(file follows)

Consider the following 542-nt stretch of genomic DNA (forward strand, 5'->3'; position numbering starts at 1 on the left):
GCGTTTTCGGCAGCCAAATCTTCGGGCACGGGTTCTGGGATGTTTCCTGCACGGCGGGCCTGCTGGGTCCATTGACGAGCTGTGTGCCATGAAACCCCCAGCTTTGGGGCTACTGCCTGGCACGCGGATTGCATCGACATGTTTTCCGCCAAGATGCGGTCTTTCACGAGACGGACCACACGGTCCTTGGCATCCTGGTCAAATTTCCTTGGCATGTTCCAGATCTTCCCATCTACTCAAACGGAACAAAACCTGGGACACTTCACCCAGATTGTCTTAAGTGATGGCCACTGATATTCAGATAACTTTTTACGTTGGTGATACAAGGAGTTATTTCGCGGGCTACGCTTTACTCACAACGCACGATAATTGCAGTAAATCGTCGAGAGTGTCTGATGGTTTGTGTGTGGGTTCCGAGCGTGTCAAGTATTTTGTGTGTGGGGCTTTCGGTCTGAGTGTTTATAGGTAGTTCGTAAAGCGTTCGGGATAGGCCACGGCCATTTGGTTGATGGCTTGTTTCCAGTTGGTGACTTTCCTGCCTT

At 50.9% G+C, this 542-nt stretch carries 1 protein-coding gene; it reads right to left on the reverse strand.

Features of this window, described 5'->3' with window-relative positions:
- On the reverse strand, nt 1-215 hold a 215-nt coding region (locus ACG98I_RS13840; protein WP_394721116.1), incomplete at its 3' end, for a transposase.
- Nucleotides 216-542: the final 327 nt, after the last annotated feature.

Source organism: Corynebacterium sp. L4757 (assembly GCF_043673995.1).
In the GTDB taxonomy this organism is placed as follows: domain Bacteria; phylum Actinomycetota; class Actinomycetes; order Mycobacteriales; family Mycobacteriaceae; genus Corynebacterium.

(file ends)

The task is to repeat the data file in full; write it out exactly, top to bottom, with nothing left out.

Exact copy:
Consider the following 542-nt stretch of genomic DNA (forward strand, 5'->3'; position numbering starts at 1 on the left):
GCGTTTTCGGCAGCCAAATCTTCGGGCACGGGTTCTGGGATGTTTCCTGCACGGCGGGCCTGCTGGGTCCATTGACGAGCTGTGTGCCATGAAACCCCCAGCTTTGGGGCTACTGCCTGGCACGCGGATTGCATCGACATGTTTTCCGCCAAGATGCGGTCTTTCACGAGACGGACCACACGGTCCTTGGCATCCTGGTCAAATTTCCTTGGCATGTTCCAGATCTTCCCATCTACTCAAACGGAACAAAACCTGGGACACTTCACCCAGATTGTCTTAAGTGATGGCCACTGATATTCAGATAACTTTTTACGTTGGTGATACAAGGAGTTATTTCGCGGGCTACGCTTTACTCACAACGCACGATAATTGCAGTAAATCGTCGAGAGTGTCTGATGGTTTGTGTGTGGGTTCCGAGCGTGTCAAGTATTTTGTGTGTGGGGCTTTCGGTCTGAGTGTTTATAGGTAGTTCGTAAAGCGTTCGGGATAGGCCACGGCCATTTGGTTGATGGCTTGTTTCCAGTTGGTGACTTTCCTGCCTT

At 50.9% G+C, this 542-nt stretch carries 1 protein-coding gene; it reads right to left on the reverse strand.

Features of this window, described 5'->3' with window-relative positions:
- On the reverse strand, nt 1-215 hold a 215-nt coding region (locus ACG98I_RS13840; protein WP_394721116.1), incomplete at its 3' end, for a transposase.
- Nucleotides 216-542: the final 327 nt, after the last annotated feature.

Source organism: Corynebacterium sp. L4757 (assembly GCF_043673995.1).
In the GTDB taxonomy this organism is placed as follows: domain Bacteria; phylum Actinomycetota; class Actinomycetes; order Mycobacteriales; family Mycobacteriaceae; genus Corynebacterium.